From Darkest Night to Brightest Morn

“Without the shedding of blood, there is no forgiveness.” (Hebrews 9:22). The greatest problem in all the Bible is how can God be just and righteous and still forgive sin? God cannot simply pardon us and still be righteous. That would make him corrupt. He is holy and cannot allow sin into his presence. Sin demands punishment, for the “wages of sin is death” (Romans 6:23). Because we all have sinned (Romans 3:23), we all deserve God’s judgment for that sin.

How, then, can God love if all humans must die? There had to be an answer to satisfy God’s love without compromising his holiness and justice. A life was necessary, and the life is in the blood; for “it is the blood that makes atonement for the soul” (Leviticus 17:11).

Beginning with the first animal sacrifice to make clothing for Adam and Eve, to the ram caught in the thicket that took Isaac’s place on the altar, to the Passover lamb of Exodus, the Old Testament teaches the concept of substitutionary atonement, that an innocent die for the guilty.

When John the baptizer saw Jesus walking near the Jordan, he said, “Behold the Lamb of God that takes away the sin of the world” (John 1:29). John knew that one day, Christ would be that Lamb foreshadowed by the sacrificial system. At the first Passover while the Israelites still lived in Egypt, every house slaughtered a year-old lamb without defect, spot, or blemish and placed some of its blood on the sides and tops of the door frame. The when the angel came to slay the first born, he saw the blood and passed over the house leaving the first-born son alive. Again, an innocent lamb died to spare the life of the son.

The Last Supper took place at Passover. After finishing the Passover meal, Jesus took bread and wine and established the Last Supper to be a memorial of the sacrifice he was about to make. Later that night he was taken captive and forced to stand trial. The next morning, He was beaten and whipped. Then the soldiers forced him to carry his cross to the place of the skull. Having forced a crown of thorns upon his head, they drove spikes into his hands and feet. He struggled on the cross for six hours while God turned his back on him. There in utter darkness, Christ bore your sin and mine, and paid the ultimate price for the wages of sin. He became the Passover Lamb.

Two other men were crucified with Christ that day, but another man often forgotten in the Easter story is Barabbas. Mark 17:7 described him as a murderer and a rebel. Surely, he was guilty. Matthew 27:16 called him a notorious criminal. The crowd that day, however, demanded his release and Jesus’ execution. Christ carried Barabbas’ cross to Calvary that day. Again, the Innocent died in the place of the guilty.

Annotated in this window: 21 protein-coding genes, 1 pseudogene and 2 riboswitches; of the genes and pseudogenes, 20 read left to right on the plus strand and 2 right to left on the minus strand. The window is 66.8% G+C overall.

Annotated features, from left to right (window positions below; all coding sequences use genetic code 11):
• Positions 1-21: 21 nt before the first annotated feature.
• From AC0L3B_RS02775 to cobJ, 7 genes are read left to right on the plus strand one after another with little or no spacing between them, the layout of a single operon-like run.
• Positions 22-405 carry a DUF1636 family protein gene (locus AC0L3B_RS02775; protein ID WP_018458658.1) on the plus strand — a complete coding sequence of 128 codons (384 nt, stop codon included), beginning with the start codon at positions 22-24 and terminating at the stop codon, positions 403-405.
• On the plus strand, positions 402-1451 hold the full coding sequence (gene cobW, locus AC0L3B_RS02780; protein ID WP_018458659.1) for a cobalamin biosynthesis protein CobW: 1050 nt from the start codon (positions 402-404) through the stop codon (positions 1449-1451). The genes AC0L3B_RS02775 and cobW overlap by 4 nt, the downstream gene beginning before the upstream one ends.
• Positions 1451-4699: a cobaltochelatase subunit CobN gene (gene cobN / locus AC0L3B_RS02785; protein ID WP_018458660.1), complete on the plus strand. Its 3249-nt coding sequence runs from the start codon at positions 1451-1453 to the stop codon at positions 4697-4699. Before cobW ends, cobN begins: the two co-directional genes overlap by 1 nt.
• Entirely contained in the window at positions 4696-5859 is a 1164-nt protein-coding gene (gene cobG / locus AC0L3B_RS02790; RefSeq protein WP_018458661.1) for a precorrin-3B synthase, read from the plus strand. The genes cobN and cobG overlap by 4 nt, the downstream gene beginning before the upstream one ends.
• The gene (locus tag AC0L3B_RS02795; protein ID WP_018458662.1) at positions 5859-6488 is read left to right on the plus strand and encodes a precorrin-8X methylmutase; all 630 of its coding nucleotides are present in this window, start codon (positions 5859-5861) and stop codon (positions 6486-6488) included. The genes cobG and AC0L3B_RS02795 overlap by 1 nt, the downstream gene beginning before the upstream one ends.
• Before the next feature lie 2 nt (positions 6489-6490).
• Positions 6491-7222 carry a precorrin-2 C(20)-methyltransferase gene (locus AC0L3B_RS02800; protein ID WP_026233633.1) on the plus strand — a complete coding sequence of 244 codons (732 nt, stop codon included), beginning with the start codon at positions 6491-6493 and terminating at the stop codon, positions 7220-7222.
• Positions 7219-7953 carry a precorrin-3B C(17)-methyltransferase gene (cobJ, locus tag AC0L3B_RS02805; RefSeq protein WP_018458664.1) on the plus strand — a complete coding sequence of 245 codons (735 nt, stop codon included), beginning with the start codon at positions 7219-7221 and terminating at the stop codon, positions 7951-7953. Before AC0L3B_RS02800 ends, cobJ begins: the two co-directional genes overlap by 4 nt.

That is how God can be holy and just and punish sin, and still be loving and offer forgiveness to all who repent and believe in Jesus. How do we know God accepted that sacrifice? Once Christ was taken down from the cross, his body was placed in a tomb. The Jews demanded that the stone that covered the tomb be sealed so that no one would steal the body of Christ and claim he had risen from the dead. Even they knew that Christ had said he would rise from the dead.

That was the darkest moment in human history. The Son of God who had promised to establish the kingdom of God was now dead and buried. The Sabbath passed and Christ remained in the tomb. The next day as some women went to the tomb, they wondered who would move the stone away. Even they did not believe Jesus when he said he would rise again on the third day (Matthew 16:21 and others).

Matthew 28 gives the account of the women on their way to the tomb as dawn was breaking. They experienced a great earthquake as the angel came down to move the stone away. Verse 3 said the angel’s face was like lightning and his clothing was white as snow. That terrible darkness caused by the crucifixion now gave way to the brightest day. God had accepted Christ’s sacrifice and he came out of that tomb alive! The angel told them that Christ they were seeking was alive.

That is the gospel story of Easter. Paul wrote: “Christ died for our sins according to the Scriptures, that he was buried, that he was raised on the third day according to the Scriptures, and that he appeared to Cephas, and then to the Twelve. After that, he appeared to more than five hundred of the brothers and sisters at the same time” (1 Cor. 15:3-6). Christ’s death did not take God by surprise. He had foretold it in the scriptures and through the sacrificial system.

The writer of Hebrews states: “There remaineth no more sacrifice for sins” (Hebrews 10:26). God no longer expects animal sacrifices. They never washed away sin anyway. Only Christ’s death could do that. Paul also preached in Athens, “Truly, these times of ignorance God overlooked, but now commands all men everywhere to repent, because He has appointed a day on which He will judge the world in righteousness by the Man whom He has ordained. He has given assurance of this to all by raising Him from the dead.” (Acts 17:30-31). There is no sacrifice you can make except “the sacrifices of God are a broken spirit, A broken and a contrite heart” (Psalm 51:17).